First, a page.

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Ice Mass Loss on North Antarctic Peninsula Linked to Fluid Upper Mantle

Ice Mass Loss on North Antarctic Peninsula Linked to Fluid Upper Mantle

February 23, 2015

The North Antarctic Peninsula (NAP) has lost significant ice over decades and the amount and rate of land rebound as the ice is removed can be used to decipher the structure of the crust and upper mantle. Using vertical motion of the land recorded at the Palmer GPS site since 1995, augmented with other GPS data and a simple four-layer model yields a thicker crust and a more fluid upper mantle than expected.

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Sea Level Rise on the U.S. Gulf Coast

Sea Level Rise on the U.S. Gulf Coast

February 6, 2013

The Mississippi Delta along the Gulf Coast of the United States is a major site of sediment deposition from the Mississippi River and conversely a major site of wetland loss from rising seas and subsidence. There is debate about how much and when the delta has risen or fallen due to deposition, subsidence, sea level change, and erosion.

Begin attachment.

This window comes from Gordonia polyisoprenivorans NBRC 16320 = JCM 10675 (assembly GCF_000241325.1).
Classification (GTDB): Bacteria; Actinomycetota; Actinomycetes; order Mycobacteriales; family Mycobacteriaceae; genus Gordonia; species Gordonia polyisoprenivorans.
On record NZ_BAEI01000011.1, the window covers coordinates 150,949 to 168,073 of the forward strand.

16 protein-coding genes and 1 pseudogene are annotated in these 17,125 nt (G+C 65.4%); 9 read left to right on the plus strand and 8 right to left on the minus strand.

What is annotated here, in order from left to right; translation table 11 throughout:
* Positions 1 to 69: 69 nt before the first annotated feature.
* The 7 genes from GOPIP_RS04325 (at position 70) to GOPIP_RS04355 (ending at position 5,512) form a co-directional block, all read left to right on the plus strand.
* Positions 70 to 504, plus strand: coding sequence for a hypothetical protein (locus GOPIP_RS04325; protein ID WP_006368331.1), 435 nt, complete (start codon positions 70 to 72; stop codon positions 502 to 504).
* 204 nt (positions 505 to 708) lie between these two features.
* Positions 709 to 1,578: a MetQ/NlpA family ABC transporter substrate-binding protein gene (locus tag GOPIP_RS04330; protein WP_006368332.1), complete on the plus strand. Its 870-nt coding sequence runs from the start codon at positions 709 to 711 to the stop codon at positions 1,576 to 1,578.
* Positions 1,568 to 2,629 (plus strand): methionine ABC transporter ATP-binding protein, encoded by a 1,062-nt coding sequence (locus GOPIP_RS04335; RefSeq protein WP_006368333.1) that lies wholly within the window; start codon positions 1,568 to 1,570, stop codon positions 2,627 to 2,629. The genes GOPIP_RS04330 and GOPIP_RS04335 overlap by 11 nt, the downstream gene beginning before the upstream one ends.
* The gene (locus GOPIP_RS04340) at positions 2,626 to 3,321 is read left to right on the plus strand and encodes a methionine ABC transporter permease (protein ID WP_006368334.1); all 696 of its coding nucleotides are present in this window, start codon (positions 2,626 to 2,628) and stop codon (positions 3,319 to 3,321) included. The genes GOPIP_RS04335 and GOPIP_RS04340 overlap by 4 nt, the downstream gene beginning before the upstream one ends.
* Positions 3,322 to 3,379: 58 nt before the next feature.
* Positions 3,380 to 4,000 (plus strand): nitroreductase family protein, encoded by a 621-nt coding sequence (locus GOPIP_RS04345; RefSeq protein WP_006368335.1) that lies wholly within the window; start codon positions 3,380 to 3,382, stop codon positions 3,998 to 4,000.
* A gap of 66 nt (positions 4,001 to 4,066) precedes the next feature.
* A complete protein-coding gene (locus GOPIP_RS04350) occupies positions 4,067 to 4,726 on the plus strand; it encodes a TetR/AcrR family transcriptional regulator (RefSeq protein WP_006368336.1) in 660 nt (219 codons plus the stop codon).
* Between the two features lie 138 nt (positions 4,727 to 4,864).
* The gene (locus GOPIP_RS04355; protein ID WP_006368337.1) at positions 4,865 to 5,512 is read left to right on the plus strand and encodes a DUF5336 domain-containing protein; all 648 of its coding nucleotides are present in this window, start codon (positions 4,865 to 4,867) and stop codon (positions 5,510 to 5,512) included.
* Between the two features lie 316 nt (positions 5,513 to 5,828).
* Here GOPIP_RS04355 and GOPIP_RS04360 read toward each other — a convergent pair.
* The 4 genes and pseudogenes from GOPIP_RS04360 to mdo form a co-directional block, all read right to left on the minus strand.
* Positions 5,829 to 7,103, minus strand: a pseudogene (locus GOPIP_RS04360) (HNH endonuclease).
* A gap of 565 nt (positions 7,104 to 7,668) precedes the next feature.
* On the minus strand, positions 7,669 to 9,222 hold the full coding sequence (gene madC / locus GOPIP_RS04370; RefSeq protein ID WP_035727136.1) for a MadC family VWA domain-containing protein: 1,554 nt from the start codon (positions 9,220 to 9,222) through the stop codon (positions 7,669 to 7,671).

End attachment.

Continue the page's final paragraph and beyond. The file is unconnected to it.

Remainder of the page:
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Mapping the Seafloor with Gravity Models

Mapping the Seafloor with Gravity Models

February 18, 2015

Most of the ocean floor is unknown. Gravity models generated from satellite radar altimetry provide one of the only ways to map the height of the seafloor beneath all of the oceans. Years of data and thousands of satellite tracks have yielded unprecedented detail of major spreading ridges and thousands of seamounts.

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Quality Assessment: A new technique to assess and monitor long-term quality of GPS data

Quality Assessment: A new technique to assess and monitor long-term quality of GPS data

March 7, 2013

Geoff Blewitt and Corne Kreemer of UNR’s Geodetic Laboratory have devised a new processing-based technique for evaluating site quality on an ongoing basis.

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Last modified: Monday, 20-Apr-2015 17:03:22 UTC